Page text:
First of all, this exercise was a lot more difficult than I’d anticipated. I figured my go-to sentence structure would jump out at me and follow all the conventions from the reading but…language is hard. I think I’ve taken for granted speaking and reading English my whole life and the natural sense of “oh, that sounds good,” because although I’ve absorbed years of English classes and all their wisdom, I never considered the real implications of periodic sentences and latinate diction and all these Important Writing Concepts until now. Anyway. I took a look at a recent essay I wrote this past spring term for English 325 (creative nonfiction) about running (the prompt was to write a meditation/reflective piece).
Discovery: I’m kind of a rambler. I like adding qualifiers to the end of my sentences, letting them linger on and on, adding more and more details that I really don’t need sometimes, like really Margot, end the sentence now, seriously, please, thanks. (see what I did there)
Okay, they’re not all that bad but I definitely noticed a pattern. A ton of my sentences were compound and simple – “Swimmers in designated lanes rush from one end of the pool to the other and the only word that comes to my mind is confined” and “I used to turn into a noodle a few times a week at a yoga studio in my hometown,” respectively. I found myself rarely using complex sentences – I think because this was a more personal essay, I used more independent clauses and tried to expand on specific details rather than use more formal cause/effect methods of argument. My syntax was closer than anything else I’ve written (at least for school) to the way I naturally speak, although the way I talk and the way I write are pretty distinct. My writing might very well be painful to read were it to resemble my speech in real life exactly. Yikes.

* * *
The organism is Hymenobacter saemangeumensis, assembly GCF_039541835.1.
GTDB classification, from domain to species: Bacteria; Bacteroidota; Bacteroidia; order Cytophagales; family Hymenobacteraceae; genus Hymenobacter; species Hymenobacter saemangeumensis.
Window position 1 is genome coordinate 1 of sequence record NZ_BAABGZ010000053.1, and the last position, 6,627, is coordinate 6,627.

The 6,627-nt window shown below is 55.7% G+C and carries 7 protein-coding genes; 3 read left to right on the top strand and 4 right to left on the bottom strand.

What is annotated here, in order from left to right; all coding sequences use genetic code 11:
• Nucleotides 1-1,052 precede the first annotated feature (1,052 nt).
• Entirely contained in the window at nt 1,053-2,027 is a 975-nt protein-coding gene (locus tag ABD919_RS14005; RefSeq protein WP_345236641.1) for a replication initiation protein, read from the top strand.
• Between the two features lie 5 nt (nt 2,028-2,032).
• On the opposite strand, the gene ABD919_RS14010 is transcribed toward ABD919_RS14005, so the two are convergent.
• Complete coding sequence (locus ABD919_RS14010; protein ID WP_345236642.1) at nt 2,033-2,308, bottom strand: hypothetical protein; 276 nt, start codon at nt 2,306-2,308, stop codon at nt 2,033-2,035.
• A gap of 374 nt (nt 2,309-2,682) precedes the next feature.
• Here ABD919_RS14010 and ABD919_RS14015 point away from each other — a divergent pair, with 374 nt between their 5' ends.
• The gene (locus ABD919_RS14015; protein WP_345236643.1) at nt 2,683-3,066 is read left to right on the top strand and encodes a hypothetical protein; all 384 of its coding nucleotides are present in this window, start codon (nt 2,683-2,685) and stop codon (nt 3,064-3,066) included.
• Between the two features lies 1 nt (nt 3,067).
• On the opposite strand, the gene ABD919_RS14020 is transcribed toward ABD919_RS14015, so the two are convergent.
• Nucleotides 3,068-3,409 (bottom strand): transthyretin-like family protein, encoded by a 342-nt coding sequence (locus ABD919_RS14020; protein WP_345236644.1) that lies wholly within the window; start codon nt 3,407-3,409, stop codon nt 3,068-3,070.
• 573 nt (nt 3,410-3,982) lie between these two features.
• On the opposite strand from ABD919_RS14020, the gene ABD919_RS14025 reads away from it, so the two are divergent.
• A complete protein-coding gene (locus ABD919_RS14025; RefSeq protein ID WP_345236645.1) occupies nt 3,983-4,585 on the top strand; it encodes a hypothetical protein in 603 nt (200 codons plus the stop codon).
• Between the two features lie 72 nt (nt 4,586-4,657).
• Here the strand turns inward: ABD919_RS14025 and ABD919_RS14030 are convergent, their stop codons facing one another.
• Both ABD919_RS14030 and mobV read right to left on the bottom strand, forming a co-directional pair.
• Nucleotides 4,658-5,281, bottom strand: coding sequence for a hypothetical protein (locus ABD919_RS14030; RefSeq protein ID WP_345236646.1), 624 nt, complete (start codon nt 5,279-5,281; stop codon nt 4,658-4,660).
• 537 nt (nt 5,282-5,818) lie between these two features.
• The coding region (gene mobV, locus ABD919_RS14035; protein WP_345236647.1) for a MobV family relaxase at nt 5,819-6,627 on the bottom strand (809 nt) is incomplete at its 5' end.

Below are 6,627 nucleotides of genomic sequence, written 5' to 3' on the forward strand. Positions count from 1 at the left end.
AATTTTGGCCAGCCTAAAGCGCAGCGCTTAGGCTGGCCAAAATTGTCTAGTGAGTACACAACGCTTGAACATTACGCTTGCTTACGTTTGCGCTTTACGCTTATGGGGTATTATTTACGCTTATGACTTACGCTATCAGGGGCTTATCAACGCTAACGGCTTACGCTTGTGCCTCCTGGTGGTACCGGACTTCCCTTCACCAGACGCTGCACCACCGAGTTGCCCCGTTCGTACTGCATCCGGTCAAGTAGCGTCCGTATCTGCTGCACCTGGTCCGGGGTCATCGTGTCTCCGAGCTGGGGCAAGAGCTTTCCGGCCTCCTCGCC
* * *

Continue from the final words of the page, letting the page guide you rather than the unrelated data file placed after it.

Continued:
Given the subject and the style of essays we wrote in the class, I tried to find a balance in style somewhere between how I’d write a term paper and how I’d text my best friend. I do wonder how the changes in the way we communicate today (texting, twitter, facebook, even these blogs) and the ease with which we write short messages to each other will shape the way we write not only those messages but more formal pieces as well…